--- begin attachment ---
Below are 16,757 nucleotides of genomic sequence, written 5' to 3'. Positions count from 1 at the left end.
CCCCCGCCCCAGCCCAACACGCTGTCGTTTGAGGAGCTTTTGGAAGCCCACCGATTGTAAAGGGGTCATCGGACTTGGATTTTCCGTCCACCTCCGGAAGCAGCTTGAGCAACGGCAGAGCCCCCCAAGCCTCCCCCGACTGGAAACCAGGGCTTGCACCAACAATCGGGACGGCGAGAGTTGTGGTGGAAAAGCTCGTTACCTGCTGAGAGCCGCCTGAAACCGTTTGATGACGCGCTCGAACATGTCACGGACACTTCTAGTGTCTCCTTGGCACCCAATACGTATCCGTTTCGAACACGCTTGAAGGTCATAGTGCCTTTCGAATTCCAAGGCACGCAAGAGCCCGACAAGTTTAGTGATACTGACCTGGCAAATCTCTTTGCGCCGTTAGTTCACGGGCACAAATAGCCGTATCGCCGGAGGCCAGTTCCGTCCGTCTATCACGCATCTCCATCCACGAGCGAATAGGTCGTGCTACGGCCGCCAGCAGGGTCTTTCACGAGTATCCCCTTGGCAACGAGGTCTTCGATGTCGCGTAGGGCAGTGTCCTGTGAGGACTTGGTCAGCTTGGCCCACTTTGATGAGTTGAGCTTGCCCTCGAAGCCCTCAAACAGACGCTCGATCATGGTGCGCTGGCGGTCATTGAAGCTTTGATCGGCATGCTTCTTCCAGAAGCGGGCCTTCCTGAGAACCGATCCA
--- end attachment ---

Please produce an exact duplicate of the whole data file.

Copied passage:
Below are 16,757 nucleotides of genomic sequence, written 5' to 3'. Positions count from 1 at the left end.
CCCCCGCCCCAGCCCAACACGCTGTCGTTTGAGGAGCTTTTGGAAGCCCACCGATTGTAAAGGGGTCATCGGACTTGGATTTTCCGTCCACCTCCGGAAGCAGCTTGAGCAACGGCAGAGCCCCCCAAGCCTCCCCCGACTGGAAACCAGGGCTTGCACCAACAATCGGGACGGCGAGAGTTGTGGTGGAAAAGCTCGTTACCTGCTGAGAGCCGCCTGAAACCGTTTGATGACGCGCTCGAACATGTCACGGACACTTCTAGTGTCTCCTTGGCACCCAATACGTATCCGTTTCGAACACGCTTGAAGGTCATAGTGCCTTTCGAATTCCAAGGCACGCAAGAGCCCGACAAGTTTAGTGATACTGACCTGGCAAATCTCTTTGCGCCGTTAGTTCACGGGCACAAATAGCCGTATCGCCGGAGGCCAGTTCCGTCCGTCTATCACGCATCTCCATCCACGAGCGAATAGGTCGTGCTACGGCCGCCAGCAGGGTCTTTCACGAGTATCCCCTTGGCAACGAGGTCTTCGATGTCGCGTAGGGCAGTGTCCTGTGAGGACTTGGTCAGCTTGGCCCACTTTGATGAGTTGAGCTTGCCCTCGAAGCCCTCAAACAGACGCTCGATCATGGTGCGCTGGCGGTCATTGAAGCTTTGATCGGCATGCTTCTTCCAGAAGCGGGCCTTCCTGAGAACCGATCCA